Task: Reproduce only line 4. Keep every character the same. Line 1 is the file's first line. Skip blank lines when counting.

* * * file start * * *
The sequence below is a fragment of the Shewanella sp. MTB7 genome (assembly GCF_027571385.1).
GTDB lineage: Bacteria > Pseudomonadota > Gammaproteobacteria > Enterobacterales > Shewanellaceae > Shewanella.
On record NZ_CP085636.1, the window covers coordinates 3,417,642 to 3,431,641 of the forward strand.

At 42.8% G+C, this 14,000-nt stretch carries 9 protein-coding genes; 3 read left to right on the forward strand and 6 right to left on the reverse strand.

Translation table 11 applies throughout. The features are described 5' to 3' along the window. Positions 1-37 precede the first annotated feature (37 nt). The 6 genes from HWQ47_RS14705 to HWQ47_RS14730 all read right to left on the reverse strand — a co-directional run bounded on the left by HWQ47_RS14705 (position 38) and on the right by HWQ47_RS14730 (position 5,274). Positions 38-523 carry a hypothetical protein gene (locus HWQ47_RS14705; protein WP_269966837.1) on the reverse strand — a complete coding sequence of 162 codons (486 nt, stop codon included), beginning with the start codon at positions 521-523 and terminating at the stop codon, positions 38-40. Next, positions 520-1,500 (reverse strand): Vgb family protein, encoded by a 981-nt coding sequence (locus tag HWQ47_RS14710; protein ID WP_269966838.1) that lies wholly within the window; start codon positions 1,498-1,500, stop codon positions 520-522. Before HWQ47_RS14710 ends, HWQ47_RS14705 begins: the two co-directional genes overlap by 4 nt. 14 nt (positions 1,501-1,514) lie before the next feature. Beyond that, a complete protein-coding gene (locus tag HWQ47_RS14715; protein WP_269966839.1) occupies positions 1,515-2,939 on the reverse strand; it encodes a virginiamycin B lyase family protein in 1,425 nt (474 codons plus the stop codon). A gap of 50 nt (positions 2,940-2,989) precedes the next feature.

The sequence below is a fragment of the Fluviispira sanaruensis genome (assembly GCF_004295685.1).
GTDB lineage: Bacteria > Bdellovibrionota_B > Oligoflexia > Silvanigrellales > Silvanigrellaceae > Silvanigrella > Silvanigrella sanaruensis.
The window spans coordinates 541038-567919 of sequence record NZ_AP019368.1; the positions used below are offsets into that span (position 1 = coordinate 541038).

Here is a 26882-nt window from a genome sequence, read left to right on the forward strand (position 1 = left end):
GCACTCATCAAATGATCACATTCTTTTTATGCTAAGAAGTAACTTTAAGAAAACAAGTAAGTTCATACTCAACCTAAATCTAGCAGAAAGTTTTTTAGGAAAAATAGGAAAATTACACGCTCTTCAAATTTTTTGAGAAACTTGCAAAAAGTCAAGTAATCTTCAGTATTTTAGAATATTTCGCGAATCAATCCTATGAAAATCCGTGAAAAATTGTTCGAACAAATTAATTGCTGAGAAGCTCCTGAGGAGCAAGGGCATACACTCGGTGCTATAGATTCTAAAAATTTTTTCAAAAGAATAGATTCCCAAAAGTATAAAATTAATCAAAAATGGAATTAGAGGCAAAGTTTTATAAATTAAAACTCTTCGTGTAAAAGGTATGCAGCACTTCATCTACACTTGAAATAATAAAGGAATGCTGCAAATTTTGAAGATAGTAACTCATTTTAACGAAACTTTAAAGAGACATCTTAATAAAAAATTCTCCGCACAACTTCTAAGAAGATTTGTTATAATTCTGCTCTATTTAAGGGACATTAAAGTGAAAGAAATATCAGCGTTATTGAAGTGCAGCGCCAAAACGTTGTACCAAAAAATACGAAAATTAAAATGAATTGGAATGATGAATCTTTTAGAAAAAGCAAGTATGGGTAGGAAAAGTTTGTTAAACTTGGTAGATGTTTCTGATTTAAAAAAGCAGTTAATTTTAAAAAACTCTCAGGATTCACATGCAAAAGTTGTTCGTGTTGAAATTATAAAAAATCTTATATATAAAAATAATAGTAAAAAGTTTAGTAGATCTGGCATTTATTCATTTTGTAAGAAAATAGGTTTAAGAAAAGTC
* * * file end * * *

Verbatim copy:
At 42.8% G+C, this 14,000-nt stretch carries 9 protein-coding genes; 3 read left to right on the forward strand and 6 right to left on the reverse strand.